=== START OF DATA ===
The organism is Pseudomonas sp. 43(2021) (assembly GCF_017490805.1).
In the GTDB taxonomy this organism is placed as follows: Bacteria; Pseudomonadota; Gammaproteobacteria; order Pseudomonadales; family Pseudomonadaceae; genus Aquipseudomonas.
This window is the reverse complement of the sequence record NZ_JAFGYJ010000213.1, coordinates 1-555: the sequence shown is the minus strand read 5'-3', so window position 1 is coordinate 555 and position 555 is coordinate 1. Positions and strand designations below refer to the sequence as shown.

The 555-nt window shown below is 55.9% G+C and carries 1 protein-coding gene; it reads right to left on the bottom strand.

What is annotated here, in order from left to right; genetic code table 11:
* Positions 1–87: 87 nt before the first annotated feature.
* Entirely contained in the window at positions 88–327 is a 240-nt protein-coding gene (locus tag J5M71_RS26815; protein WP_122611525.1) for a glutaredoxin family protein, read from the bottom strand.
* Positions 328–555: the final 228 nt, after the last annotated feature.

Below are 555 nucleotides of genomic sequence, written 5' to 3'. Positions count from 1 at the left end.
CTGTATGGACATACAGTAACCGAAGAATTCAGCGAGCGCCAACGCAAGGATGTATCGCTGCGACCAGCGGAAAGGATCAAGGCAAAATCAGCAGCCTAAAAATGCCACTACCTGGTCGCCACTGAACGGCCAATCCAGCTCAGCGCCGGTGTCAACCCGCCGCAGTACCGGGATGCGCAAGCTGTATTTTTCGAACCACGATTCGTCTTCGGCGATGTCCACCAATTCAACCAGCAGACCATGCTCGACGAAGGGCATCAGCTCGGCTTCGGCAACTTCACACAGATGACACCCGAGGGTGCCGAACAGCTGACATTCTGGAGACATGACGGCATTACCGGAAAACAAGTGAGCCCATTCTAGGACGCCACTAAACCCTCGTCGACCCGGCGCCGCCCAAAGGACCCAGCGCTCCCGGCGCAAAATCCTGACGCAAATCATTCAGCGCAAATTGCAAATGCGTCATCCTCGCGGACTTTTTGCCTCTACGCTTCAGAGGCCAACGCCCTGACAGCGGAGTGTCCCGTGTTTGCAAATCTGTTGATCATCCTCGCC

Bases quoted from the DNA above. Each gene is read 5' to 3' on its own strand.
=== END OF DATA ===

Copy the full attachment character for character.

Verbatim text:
The organism is Pseudomonas sp. 43(2021) (assembly GCF_017490805.1).
In the GTDB taxonomy this organism is placed as follows: Bacteria; Pseudomonadota; Gammaproteobacteria; order Pseudomonadales; family Pseudomonadaceae; genus Aquipseudomonas.
This window is the reverse complement of the sequence record NZ_JAFGYJ010000213.1, coordinates 1-555: the sequence shown is the minus strand read 5'-3', so window position 1 is coordinate 555 and position 555 is coordinate 1. Positions and strand designations below refer to the sequence as shown.

The 555-nt window shown below is 55.9% G+C and carries 1 protein-coding gene; it reads right to left on the bottom strand.

What is annotated here, in order from left to right; genetic code table 11:
* Positions 1–87: 87 nt before the first annotated feature.
* Entirely contained in the window at positions 88–327 is a 240-nt protein-coding gene (locus tag J5M71_RS26815; protein WP_122611525.1) for a glutaredoxin family protein, read from the bottom strand.
* Positions 328–555: the final 228 nt, after the last annotated feature.

Below are 555 nucleotides of genomic sequence, written 5' to 3'. Positions count from 1 at the left end.
CTGTATGGACATACAGTAACCGAAGAATTCAGCGAGCGCCAACGCAAGGATGTATCGCTGCGACCAGCGGAAAGGATCAAGGCAAAATCAGCAGCCTAAAAATGCCACTACCTGGTCGCCACTGAACGGCCAATCCAGCTCAGCGCCGGTGTCAACCCGCCGCAGTACCGGGATGCGCAAGCTGTATTTTTCGAACCACGATTCGTCTTCGGCGATGTCCACCAATTCAACCAGCAGACCATGCTCGACGAAGGGCATCAGCTCGGCTTCGGCAACTTCACACAGATGACACCCGAGGGTGCCGAACAGCTGACATTCTGGAGACATGACGGCATTACCGGAAAACAAGTGAGCCCATTCTAGGACGCCACTAAACCCTCGTCGACCCGGCGCCGCCCAAAGGACCCAGCGCTCCCGGCGCAAAATCCTGACGCAAATCATTCAGCGCAAATTGCAAATGCGTCATCCTCGCGGACTTTTTGCCTCTACGCTTCAGAGGCCAACGCCCTGACAGCGGAGTGTCCCGTGTTTGCAAATCTGTTGATCATCCTCGCC

Bases quoted from the DNA above. Each gene is read 5' to 3' on its own strand.